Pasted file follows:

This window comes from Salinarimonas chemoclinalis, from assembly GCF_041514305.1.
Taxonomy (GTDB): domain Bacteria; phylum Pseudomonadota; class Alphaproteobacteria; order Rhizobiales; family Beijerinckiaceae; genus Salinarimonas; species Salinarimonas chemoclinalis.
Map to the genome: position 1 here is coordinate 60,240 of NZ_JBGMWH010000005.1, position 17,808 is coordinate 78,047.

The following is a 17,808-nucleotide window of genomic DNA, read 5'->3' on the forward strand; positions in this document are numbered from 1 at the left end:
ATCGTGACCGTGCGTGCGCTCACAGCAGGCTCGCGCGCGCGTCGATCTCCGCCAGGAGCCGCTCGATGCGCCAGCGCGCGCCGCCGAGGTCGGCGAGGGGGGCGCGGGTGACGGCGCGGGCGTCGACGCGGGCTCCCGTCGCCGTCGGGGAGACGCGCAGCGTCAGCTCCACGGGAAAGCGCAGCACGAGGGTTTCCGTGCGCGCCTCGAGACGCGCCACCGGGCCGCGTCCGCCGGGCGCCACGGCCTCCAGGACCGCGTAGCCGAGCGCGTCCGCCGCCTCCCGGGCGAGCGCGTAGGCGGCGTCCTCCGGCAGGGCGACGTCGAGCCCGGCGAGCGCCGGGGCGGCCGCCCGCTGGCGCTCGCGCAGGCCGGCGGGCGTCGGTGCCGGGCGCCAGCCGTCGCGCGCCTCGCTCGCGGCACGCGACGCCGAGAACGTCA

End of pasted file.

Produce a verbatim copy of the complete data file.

This window comes from Salinarimonas chemoclinalis, from assembly GCF_041514305.1.
Taxonomy (GTDB): domain Bacteria; phylum Pseudomonadota; class Alphaproteobacteria; order Rhizobiales; family Beijerinckiaceae; genus Salinarimonas; species Salinarimonas chemoclinalis.
Map to the genome: position 1 here is coordinate 60,240 of NZ_JBGMWH010000005.1, position 17,808 is coordinate 78,047.

The following is a 17,808-nucleotide window of genomic DNA, read 5'->3' on the forward strand; positions in this document are numbered from 1 at the left end:
ATCGTGACCGTGCGTGCGCTCACAGCAGGCTCGCGCGCGCGTCGATCTCCGCCAGGAGCCGCTCGATGCGCCAGCGCGCGCCGCCGAGGTCGGCGAGGGGGGCGCGGGTGACGGCGCGGGCGTCGACGCGGGCTCCCGTCGCCGTCGGGGAGACGCGCAGCGTCAGCTCCACGGGAAAGCGCAGCACGAGGGTTTCCGTGCGCGCCTCGAGACGCGCCACCGGGCCGCGTCCGCCGGGCGCCACGGCCTCCAGGACCGCGTAGCCGAGCGCGTCCGCCGCCTCCCGGGCGAGCGCGTAGGCGGCGTCCTCCGGCAGGGCGACGTCGAGCCCGGCGAGCGCCGGGGCGGCCGCCCGCTGGCGCTCGCGCAGGCCGGCGGGCGTCGGTGCCGGGCGCCAGCCGTCGCGCGCCTCGCTCGCGGCACGCGACGCCGAGAACGTCA